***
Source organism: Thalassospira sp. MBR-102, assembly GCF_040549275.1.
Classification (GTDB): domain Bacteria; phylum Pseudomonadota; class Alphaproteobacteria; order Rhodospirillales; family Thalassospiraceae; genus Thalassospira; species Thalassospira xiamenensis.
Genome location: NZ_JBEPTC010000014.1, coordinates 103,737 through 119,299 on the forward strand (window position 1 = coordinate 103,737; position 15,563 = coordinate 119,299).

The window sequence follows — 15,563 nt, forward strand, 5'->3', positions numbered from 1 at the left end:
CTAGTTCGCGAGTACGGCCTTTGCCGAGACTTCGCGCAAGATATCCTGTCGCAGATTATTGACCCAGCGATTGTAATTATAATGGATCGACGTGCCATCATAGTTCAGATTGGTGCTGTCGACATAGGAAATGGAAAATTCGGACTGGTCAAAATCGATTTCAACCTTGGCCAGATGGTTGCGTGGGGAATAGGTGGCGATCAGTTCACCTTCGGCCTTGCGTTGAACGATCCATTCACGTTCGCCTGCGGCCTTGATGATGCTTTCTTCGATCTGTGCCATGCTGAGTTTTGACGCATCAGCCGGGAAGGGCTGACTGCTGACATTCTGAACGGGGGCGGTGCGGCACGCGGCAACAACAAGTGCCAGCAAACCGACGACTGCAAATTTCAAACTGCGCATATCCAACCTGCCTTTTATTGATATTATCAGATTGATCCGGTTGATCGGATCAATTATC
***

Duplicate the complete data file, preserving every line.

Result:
Source organism: Thalassospira sp. MBR-102, assembly GCF_040549275.1.
Classification (GTDB): domain Bacteria; phylum Pseudomonadota; class Alphaproteobacteria; order Rhodospirillales; family Thalassospiraceae; genus Thalassospira; species Thalassospira xiamenensis.
Genome location: NZ_JBEPTC010000014.1, coordinates 103,737 through 119,299 on the forward strand (window position 1 = coordinate 103,737; position 15,563 = coordinate 119,299).

The window sequence follows — 15,563 nt, forward strand, 5'->3', positions numbered from 1 at the left end:
CTAGTTCGCGAGTACGGCCTTTGCCGAGACTTCGCGCAAGATATCCTGTCGCAGATTATTGACCCAGCGATTGTAATTATAATGGATCGACGTGCCATCATAGTTCAGATTGGTGCTGTCGACATAGGAAATGGAAAATTCGGACTGGTCAAAATCGATTTCAACCTTGGCCAGATGGTTGCGTGGGGAATAGGTGGCGATCAGTTCACCTTCGGCCTTGCGTTGAACGATCCATTCACGTTCGCCTGCGGCCTTGATGATGCTTTCTTCGATCTGTGCCATGCTGAGTTTTGACGCATCAGCCGGGAAGGGCTGACTGCTGACATTCTGAACGGGGGCGGTGCGGCACGCGGCAACAACAAGTGCCAGCAAACCGACGACTGCAAATTTCAAACTGCGCATATCCAACCTGCCTTTTATTGATATTATCAGATTGATCCGGTTGATCGGATCAATTATC